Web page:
This week’s BotW is another forgotten Golden Age crime novel which has been republished by the British Library.  I picked this up at the book barge on Regents Canal, but it’s taken me a couple of months to get around to.  The Sussex Downs Murder is the second story to feature Superintendent Meredith – there are a load more, and I already have another waiting for me on my Kindle now that I’ve read this.

Copy of The Sussex Downs Murder

Yes, I admit it, I read it on the train. Its such a useful handbag size!

John Rother and his brother William live and work together at a farm in the Sussex Downs.  One night John leaves for a holiday and disappears, leaving his car and some worrying blood stains.   Has he been kidnapped?  Is he dead?  Whatever has happened, William falls under suspicion as rumours had been circulating in the village that his wife was getting rather too friendly with John.  Superintendent Meredith is called in to investigate, but events soon take a macabre turn when bones start turning up.

If you’ve read a lot of detective novels, you may suspect the solution to this one rather earlier than Meredith does, but it’s still a really enjoyable read.  I suspect at the time, the solution would be a big gasp-inducing moment, but because there’s been 80 years of crime writing since, you may have come across plots like this before.   It is a really well written and well crafted mystery, with plenty of interesting characters and lots of twists and turns.  And if you’re a fan of Golden Age mysteries, it’s well worth reading because it has exactly the sort of vibe you get from a Sayers or a Christie – not too creepy, but totally engrossing.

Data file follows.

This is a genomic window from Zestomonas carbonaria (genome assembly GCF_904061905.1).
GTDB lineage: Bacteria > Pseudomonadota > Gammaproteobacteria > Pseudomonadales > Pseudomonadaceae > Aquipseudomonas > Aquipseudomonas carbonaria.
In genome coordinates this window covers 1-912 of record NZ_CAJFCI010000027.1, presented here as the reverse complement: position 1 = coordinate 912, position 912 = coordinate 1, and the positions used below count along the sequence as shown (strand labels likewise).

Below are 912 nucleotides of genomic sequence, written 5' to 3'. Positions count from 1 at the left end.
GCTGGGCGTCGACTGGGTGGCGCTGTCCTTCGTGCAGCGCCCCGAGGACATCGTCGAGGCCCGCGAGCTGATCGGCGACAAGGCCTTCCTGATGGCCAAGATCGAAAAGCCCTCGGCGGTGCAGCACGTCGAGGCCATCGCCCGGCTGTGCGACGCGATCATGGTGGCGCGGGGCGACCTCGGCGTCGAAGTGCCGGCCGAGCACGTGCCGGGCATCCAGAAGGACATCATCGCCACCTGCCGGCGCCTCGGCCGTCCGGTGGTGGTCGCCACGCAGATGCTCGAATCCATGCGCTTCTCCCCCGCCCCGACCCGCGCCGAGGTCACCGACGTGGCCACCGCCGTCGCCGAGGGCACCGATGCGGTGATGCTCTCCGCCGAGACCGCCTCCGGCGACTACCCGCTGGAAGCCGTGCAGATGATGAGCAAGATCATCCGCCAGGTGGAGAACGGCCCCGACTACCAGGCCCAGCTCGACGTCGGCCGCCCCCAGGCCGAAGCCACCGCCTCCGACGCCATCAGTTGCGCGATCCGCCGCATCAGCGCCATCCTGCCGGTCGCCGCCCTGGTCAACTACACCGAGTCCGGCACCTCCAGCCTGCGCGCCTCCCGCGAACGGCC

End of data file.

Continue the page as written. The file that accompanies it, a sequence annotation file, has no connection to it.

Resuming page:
I’ve read quite a lot of these British Library Crime Classic reissues and I’m struggling to think of one that I haven’t enjoyed.  I’m always watching out for them, and I suspect that this will continue to be the case.   It’s £2.99 on Kindle at time of writing, which is a bargain, or £1.89 on Kobo which is an even bigger bargain, but is for a slightly different edition.  You should be able to get order the paperback from all the usual sources too.

Happy Reading!

Book of the Week: A Dangerous Crossing

I read a few good books this week, but in the end I picked Rachel Rhys’s A Dangerous Crossing for my BotW, although I realise as I write this that there have been rather a lot of historical mystery picks recently, but I know this is one I’m going to be lending out to various people, so it deserves a mention here.  As you may have realised, i’ve got a big soft spot for historical mysteries, but this has a healthy dose of suspense mixed in as well so it does make for a bit of a change, honest!

A Dangerous Crossing by Rachel Rhys

I love the glamorous 1930s style cover for this – although the paperback one looks like its going to be different.

Set on a liner on its way to Australia in 1939, it follows Lily Shepherd who is heading down under on an assisted passage scheme to escape her past.  On board, she finds herself mingling with people who she would never have socialised with on dry land and is drawn into their intrigues and secrets. By the time the ship docks in Melbourne, two passengers are dead and Lily’s life will never be the same again.